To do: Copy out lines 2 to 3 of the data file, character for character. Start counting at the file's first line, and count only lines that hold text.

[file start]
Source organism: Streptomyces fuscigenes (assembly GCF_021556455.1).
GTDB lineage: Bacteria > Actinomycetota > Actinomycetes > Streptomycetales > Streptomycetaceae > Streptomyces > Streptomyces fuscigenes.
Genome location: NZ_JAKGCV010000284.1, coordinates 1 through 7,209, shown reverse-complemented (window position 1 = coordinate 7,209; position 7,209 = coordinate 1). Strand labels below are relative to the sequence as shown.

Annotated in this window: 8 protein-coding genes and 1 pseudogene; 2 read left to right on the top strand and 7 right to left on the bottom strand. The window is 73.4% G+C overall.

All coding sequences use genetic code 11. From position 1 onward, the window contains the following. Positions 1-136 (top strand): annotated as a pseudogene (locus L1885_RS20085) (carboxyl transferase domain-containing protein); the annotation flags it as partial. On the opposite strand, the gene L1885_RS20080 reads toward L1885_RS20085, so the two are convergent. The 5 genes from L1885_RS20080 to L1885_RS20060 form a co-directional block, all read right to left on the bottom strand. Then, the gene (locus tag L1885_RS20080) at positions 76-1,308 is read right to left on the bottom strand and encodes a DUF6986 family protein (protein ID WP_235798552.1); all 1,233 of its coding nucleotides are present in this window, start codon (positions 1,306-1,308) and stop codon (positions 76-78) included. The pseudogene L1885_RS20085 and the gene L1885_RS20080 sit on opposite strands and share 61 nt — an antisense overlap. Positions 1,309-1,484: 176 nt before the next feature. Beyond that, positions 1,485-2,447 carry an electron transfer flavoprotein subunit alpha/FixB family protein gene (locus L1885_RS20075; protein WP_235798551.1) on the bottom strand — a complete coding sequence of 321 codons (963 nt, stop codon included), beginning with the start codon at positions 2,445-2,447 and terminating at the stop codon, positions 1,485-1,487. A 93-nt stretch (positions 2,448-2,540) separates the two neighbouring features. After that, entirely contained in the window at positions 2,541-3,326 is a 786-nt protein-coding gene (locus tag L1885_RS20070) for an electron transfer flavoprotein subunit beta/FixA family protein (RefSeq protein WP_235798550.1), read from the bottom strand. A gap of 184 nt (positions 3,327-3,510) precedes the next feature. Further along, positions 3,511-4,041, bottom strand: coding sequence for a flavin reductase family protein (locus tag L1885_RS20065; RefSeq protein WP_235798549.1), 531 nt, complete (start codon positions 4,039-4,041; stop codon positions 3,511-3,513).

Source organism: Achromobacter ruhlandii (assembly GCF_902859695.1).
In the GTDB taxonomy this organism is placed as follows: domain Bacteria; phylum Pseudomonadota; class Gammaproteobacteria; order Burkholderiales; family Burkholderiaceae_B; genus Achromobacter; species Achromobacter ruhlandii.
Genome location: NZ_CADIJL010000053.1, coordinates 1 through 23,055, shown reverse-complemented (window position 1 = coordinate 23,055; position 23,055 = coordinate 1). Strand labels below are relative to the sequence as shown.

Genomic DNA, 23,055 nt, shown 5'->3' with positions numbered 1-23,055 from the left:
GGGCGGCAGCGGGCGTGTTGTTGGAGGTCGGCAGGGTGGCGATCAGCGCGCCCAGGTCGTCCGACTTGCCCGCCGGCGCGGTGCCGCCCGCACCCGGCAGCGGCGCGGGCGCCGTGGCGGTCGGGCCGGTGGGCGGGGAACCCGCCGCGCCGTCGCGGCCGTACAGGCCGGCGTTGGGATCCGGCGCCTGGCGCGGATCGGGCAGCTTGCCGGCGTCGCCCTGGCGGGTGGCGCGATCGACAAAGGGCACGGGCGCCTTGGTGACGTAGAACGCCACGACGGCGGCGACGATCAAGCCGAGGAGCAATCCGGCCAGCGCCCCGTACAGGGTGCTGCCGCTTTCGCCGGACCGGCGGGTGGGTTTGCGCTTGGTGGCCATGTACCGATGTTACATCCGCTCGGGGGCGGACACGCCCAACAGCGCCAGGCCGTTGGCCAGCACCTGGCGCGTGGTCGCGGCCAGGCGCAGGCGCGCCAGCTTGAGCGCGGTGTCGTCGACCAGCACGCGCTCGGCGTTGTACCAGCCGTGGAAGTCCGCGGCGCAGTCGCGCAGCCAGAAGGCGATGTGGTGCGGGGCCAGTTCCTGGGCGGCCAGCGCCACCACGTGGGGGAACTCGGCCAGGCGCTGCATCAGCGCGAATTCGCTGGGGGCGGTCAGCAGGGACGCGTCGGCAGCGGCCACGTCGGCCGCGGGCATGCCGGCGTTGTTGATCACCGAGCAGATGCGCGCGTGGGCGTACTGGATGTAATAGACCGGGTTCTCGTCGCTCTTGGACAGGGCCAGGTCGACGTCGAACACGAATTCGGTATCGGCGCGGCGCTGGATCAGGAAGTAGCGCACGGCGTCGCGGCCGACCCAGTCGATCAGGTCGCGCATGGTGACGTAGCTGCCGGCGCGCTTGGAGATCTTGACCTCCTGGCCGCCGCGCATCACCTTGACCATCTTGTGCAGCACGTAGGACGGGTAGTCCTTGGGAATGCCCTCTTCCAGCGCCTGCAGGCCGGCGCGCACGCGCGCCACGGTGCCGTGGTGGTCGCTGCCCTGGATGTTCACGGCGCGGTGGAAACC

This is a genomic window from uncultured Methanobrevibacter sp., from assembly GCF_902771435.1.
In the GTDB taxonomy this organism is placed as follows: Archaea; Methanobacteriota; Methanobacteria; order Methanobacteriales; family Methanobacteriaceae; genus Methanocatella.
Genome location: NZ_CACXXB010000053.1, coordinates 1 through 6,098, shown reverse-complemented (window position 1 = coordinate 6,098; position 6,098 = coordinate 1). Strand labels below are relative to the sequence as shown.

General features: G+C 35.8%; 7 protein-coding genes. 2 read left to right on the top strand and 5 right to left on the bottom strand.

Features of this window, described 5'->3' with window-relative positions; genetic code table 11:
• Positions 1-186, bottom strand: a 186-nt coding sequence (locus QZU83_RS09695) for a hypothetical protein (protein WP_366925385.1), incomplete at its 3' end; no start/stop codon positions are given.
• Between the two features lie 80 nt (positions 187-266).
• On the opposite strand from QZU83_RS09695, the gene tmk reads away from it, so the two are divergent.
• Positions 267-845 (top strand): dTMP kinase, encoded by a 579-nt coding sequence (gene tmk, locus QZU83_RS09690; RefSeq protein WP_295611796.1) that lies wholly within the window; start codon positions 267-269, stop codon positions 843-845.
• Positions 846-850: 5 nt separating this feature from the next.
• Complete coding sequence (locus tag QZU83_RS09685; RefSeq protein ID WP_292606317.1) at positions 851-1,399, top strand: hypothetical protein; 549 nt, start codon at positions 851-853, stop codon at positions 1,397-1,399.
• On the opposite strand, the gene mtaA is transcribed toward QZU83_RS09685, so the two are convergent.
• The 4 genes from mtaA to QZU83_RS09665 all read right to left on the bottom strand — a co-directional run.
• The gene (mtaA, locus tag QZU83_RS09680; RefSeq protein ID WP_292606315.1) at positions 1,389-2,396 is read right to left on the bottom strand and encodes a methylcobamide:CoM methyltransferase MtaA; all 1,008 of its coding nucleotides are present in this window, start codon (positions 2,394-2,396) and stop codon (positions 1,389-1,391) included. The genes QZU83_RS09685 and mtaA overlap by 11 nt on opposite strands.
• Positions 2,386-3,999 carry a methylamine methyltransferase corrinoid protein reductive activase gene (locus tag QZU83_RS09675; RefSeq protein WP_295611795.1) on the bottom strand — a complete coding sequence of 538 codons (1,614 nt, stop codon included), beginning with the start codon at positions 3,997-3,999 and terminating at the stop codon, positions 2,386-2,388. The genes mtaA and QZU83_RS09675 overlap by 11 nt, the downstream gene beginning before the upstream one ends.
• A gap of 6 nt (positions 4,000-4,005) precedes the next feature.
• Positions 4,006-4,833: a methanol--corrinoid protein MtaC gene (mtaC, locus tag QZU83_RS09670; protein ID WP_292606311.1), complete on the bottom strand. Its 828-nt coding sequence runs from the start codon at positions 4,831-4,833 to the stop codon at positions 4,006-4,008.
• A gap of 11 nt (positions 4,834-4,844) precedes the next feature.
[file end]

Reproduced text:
GTDB lineage: Bacteria > Actinomycetota > Actinomycetes > Streptomycetales > Streptomycetaceae > Streptomyces > Streptomyces fuscigenes.
Genome location: NZ_JAKGCV010000284.1, coordinates 1 through 7,209, shown reverse-complemented (window position 1 = coordinate 7,209; position 7,209 = coordinate 1). Strand labels below are relative to the sequence as shown.